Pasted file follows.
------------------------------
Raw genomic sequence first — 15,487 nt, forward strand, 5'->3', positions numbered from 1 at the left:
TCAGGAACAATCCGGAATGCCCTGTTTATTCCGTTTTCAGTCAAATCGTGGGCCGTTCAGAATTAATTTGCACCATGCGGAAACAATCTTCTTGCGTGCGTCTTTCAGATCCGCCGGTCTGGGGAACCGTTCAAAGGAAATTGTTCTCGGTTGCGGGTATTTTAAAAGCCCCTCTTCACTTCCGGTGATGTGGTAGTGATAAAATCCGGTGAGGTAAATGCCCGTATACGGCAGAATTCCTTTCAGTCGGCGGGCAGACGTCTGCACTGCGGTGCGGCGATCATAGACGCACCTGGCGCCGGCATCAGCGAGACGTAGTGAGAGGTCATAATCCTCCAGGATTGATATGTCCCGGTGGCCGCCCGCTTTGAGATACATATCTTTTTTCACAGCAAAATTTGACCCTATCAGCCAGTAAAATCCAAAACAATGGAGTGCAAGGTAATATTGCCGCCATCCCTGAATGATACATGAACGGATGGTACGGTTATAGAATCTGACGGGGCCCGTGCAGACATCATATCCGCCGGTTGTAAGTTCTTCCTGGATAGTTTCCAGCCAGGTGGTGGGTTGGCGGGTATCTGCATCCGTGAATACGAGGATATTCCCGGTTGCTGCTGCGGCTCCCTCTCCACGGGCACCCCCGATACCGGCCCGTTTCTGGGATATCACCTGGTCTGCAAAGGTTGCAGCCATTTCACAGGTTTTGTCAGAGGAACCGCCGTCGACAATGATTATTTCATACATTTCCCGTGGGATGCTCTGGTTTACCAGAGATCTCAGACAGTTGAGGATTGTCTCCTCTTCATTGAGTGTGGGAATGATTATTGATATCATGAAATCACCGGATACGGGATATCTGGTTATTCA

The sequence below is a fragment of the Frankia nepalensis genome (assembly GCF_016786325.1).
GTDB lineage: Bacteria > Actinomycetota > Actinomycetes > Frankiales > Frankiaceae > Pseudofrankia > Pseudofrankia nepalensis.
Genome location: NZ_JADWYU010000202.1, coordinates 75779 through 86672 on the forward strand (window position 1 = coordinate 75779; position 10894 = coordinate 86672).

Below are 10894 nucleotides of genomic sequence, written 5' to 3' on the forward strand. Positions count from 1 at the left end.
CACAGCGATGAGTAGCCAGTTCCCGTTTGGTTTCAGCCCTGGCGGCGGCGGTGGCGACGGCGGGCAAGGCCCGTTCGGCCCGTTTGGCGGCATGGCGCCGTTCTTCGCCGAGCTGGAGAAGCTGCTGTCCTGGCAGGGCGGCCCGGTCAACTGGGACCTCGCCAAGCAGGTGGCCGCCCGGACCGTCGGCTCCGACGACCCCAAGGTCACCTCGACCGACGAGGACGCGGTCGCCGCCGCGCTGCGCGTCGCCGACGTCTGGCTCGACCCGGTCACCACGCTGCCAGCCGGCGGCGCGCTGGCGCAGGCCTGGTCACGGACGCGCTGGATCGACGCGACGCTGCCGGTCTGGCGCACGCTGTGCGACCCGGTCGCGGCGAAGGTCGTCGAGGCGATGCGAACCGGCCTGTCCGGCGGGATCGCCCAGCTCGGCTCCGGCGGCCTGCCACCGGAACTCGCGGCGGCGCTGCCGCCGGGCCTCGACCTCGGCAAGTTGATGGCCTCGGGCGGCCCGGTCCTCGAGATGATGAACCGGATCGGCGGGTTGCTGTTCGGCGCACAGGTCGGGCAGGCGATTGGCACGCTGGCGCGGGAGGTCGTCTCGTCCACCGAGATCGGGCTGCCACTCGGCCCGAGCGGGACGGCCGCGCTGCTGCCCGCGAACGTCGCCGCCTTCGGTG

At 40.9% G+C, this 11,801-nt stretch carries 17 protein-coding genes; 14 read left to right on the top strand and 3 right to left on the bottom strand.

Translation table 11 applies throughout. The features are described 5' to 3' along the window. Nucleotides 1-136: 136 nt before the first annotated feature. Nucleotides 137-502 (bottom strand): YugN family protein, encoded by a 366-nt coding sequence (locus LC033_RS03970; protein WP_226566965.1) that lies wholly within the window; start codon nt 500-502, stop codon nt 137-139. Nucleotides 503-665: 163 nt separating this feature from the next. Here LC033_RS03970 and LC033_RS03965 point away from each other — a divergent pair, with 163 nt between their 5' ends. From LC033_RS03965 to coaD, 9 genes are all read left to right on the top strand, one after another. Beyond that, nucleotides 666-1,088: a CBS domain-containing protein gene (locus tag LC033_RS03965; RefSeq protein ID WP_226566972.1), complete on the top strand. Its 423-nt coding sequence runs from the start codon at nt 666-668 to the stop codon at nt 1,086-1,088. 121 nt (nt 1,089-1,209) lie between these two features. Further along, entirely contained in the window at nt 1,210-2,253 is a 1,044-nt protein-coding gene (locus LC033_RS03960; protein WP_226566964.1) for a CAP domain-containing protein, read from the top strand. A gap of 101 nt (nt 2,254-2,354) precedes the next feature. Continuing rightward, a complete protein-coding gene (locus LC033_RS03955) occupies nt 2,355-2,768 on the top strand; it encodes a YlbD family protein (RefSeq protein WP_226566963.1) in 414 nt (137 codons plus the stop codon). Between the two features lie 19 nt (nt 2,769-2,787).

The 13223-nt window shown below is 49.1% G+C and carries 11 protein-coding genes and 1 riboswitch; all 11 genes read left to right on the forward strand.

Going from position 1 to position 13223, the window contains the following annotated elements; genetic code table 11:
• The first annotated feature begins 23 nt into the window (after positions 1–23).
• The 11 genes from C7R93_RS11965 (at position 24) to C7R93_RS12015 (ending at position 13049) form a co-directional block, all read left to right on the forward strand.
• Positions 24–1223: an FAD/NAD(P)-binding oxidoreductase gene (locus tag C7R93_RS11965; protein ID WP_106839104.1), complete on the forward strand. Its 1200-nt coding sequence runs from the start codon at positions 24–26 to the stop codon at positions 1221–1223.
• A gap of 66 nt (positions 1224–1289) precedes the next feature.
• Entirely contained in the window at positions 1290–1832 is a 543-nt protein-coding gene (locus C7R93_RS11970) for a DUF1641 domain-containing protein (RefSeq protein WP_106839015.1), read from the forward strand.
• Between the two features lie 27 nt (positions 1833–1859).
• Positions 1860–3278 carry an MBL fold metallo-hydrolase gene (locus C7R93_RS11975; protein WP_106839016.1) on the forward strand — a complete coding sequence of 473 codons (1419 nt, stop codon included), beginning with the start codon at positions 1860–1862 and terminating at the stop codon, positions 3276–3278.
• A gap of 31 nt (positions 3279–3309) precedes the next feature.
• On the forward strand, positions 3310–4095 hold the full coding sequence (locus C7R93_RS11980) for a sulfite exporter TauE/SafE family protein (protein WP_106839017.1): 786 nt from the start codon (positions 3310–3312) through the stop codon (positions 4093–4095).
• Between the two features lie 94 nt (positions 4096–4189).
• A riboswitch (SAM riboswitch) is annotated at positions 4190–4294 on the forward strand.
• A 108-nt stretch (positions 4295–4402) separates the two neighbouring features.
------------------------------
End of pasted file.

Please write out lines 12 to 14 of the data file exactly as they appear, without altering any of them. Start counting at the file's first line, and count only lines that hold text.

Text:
• The first annotated feature begins 23 nt into the window (after positions 1–23).
• The 11 genes from C7R93_RS11965 (at position 24) to C7R93_RS12015 (ending at position 13049) form a co-directional block, all read left to right on the forward strand.
• Positions 24–1223: an FAD/NAD(P)-binding oxidoreductase gene (locus tag C7R93_RS11965; protein ID WP_106839104.1), complete on the forward strand. Its 1200-nt coding sequence runs from the start codon at positions 24–26 to the stop codon at positions 1221–1223.